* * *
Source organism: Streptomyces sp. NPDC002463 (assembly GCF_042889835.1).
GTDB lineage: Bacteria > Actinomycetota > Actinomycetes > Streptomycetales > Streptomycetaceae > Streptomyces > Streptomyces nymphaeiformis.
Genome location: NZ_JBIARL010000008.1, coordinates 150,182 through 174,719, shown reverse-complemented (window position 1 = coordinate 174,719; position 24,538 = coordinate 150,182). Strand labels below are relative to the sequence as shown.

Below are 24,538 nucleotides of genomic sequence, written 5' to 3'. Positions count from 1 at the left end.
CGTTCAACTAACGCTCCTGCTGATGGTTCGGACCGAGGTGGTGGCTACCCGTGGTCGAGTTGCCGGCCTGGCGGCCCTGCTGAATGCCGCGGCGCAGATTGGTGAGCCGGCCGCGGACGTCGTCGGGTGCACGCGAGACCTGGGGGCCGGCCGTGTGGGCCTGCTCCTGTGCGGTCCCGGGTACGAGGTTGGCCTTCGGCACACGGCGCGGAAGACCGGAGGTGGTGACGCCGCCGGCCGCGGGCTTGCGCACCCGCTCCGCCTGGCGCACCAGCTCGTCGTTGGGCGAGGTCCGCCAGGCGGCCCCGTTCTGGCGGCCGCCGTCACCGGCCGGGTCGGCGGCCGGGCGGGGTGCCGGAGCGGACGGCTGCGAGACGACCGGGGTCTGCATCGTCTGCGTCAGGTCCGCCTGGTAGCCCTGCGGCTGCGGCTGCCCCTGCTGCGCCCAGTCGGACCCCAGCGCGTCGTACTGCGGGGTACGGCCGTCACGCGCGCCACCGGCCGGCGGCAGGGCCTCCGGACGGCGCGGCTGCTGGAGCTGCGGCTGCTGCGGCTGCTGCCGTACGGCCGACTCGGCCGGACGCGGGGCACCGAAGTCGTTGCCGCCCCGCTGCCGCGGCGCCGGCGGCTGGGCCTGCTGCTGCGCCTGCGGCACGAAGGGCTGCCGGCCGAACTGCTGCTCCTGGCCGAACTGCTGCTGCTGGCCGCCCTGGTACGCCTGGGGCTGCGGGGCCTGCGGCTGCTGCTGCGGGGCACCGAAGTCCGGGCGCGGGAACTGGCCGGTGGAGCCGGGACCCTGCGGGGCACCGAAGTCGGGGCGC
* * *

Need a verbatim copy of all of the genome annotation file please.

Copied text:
Source organism: Streptomyces sp. NPDC002463 (assembly GCF_042889835.1).
GTDB lineage: Bacteria > Actinomycetota > Actinomycetes > Streptomycetales > Streptomycetaceae > Streptomyces > Streptomyces nymphaeiformis.
Genome location: NZ_JBIARL010000008.1, coordinates 150,182 through 174,719, shown reverse-complemented (window position 1 = coordinate 174,719; position 24,538 = coordinate 150,182). Strand labels below are relative to the sequence as shown.

Below are 24,538 nucleotides of genomic sequence, written 5' to 3'. Positions count from 1 at the left end.
CGTTCAACTAACGCTCCTGCTGATGGTTCGGACCGAGGTGGTGGCTACCCGTGGTCGAGTTGCCGGCCTGGCGGCCCTGCTGAATGCCGCGGCGCAGATTGGTGAGCCGGCCGCGGACGTCGTCGGGTGCACGCGAGACCTGGGGGCCGGCCGTGTGGGCCTGCTCCTGTGCGGTCCCGGGTACGAGGTTGGCCTTCGGCACACGGCGCGGAAGACCGGAGGTGGTGACGCCGCCGGCCGCGGGCTTGCGCACCCGCTCCGCCTGGCGCACCAGCTCGTCGTTGGGCGAGGTCCGCCAGGCGGCCCCGTTCTGGCGGCCGCCGTCACCGGCCGGGTCGGCGGCCGGGCGGGGTGCCGGAGCGGACGGCTGCGAGACGACCGGGGTCTGCATCGTCTGCGTCAGGTCCGCCTGGTAGCCCTGCGGCTGCGGCTGCCCCTGCTGCGCCCAGTCGGACCCCAGCGCGTCGTACTGCGGGGTACGGCCGTCACGCGCGCCACCGGCCGGCGGCAGGGCCTCCGGACGGCGCGGCTGCTGGAGCTGCGGCTGCTGCGGCTGCTGCCGTACGGCCGACTCGGCCGGACGCGGGGCACCGAAGTCGTTGCCGCCCCGCTGCCGCGGCGCCGGCGGCTGGGCCTGCTGCTGCGCCTGCGGCACGAAGGGCTGCCGGCCGAACTGCTGCTCCTGGCCGAACTGCTGCTGCTGGCCGCCCTGGTACGCCTGGGGCTGCGGGGCCTGCGGCTGCTGCTGCGGGGCACCGAAGTCCGGGCGCGGGAACTGGCCGGTGGAGCCGGGACCCTGCGGGGCACCGAAGTCGGGGCGC